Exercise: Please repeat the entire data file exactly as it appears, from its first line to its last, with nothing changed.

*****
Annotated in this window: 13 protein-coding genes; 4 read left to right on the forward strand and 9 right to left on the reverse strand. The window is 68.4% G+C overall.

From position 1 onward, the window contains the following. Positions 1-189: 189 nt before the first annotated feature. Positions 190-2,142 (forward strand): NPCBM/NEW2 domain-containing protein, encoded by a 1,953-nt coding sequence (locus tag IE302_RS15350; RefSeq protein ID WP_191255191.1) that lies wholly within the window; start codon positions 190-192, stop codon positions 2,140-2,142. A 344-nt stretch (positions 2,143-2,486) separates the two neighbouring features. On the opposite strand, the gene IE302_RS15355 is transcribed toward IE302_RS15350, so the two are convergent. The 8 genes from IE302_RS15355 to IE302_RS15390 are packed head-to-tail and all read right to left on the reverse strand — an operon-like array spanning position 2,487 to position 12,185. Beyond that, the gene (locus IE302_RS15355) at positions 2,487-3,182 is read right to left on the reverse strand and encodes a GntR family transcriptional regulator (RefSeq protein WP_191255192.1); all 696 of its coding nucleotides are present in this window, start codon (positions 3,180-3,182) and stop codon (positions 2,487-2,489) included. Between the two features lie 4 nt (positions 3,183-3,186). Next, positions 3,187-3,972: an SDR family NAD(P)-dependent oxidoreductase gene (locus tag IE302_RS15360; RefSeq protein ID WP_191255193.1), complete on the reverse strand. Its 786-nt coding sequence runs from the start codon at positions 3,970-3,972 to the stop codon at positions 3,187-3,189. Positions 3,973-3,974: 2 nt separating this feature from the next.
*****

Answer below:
Annotated in this window: 13 protein-coding genes; 4 read left to right on the forward strand and 9 right to left on the reverse strand. The window is 68.4% G+C overall.

From position 1 onward, the window contains the following. Positions 1-189: 189 nt before the first annotated feature. Positions 190-2,142 (forward strand): NPCBM/NEW2 domain-containing protein, encoded by a 1,953-nt coding sequence (locus tag IE302_RS15350; RefSeq protein ID WP_191255191.1) that lies wholly within the window; start codon positions 190-192, stop codon positions 2,140-2,142. A 344-nt stretch (positions 2,143-2,486) separates the two neighbouring features. On the opposite strand, the gene IE302_RS15355 is transcribed toward IE302_RS15350, so the two are convergent. The 8 genes from IE302_RS15355 to IE302_RS15390 are packed head-to-tail and all read right to left on the reverse strand — an operon-like array spanning position 2,487 to position 12,185. Beyond that, the gene (locus IE302_RS15355) at positions 2,487-3,182 is read right to left on the reverse strand and encodes a GntR family transcriptional regulator (RefSeq protein WP_191255192.1); all 696 of its coding nucleotides are present in this window, start codon (positions 3,180-3,182) and stop codon (positions 2,487-2,489) included. Between the two features lie 4 nt (positions 3,183-3,186). Next, positions 3,187-3,972: an SDR family NAD(P)-dependent oxidoreductase gene (locus tag IE302_RS15360; RefSeq protein ID WP_191255193.1), complete on the reverse strand. Its 786-nt coding sequence runs from the start codon at positions 3,970-3,972 to the stop codon at positions 3,187-3,189. Positions 3,973-3,974: 2 nt separating this feature from the next.